Restricting use of breached or commonly used passwords
A recent change to the WatIAM system will now prevent employees from setting a password that has been identified as one of over 520 million breached or commonly used passwords. This change will help protect against two growing security risks:
The automated injection of breached username/password pairs to gain access to user accounts.
Attempting to gain access to a large number of user accounts using common passwords (made more available by the increase in breaches over the years).
Learn more about password security best practices and guidelines.
What is phishing?
Phishing is the act of contacting people via telephone, email or text message while impersonating government or business officials with the intention of stealing private information and data to commit identify theft and financial theft.
Financial spear phishing threats are referred to as finphishing. Read more about this growing threat.
How do I identify a phishing attempt?
What can I do to protect myself against phishing attempts?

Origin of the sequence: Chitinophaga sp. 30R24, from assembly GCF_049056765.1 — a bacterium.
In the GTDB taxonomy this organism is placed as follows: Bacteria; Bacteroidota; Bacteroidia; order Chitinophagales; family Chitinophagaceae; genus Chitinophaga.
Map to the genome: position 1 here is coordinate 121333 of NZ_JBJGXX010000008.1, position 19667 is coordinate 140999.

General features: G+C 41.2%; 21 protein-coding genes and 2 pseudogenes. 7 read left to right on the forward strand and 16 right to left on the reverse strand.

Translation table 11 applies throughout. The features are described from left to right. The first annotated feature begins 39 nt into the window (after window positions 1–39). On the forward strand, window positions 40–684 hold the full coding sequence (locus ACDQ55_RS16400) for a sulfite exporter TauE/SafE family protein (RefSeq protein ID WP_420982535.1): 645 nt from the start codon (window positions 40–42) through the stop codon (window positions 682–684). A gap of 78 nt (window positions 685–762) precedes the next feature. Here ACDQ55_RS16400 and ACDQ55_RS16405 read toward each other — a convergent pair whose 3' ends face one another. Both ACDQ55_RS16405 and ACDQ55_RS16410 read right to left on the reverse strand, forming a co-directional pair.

- Use email spam filters to block out potentially harmful emails.
- Think before you click on links in messages that appear to be from legitimate senders but are urging you to provide your personal or financial information.
- Use an anti-virus software to help your devices detect malware and phishing attacks.
What do I need to consider when choosing a password?
- Use a complex password that uses a combination of letters, numbers, and special characters.
- Avoid using information that is commonly known about you (birthday, pet's name, etc.).
- Use a passphrase instead of a password.
- Passphrase: a password made up of multiple words.
What is two-factor authentication?
- Two-factor authentication is an extra layer of security that requires you to verify your identity using a mobile .device before allowing you to login.
- Always use two-factor authentication when possible.
What are some password best practices?
How do I keep my personal devices safe?
- Install an anti-virus software on your computer to defend yourself against cyber threats.
- Do not store unencrypted files containing personal information such as usernames and passwords on your computer.
- Don't leave your devices unattended in public areas.
- Don't access your bank or work accounts on public computers.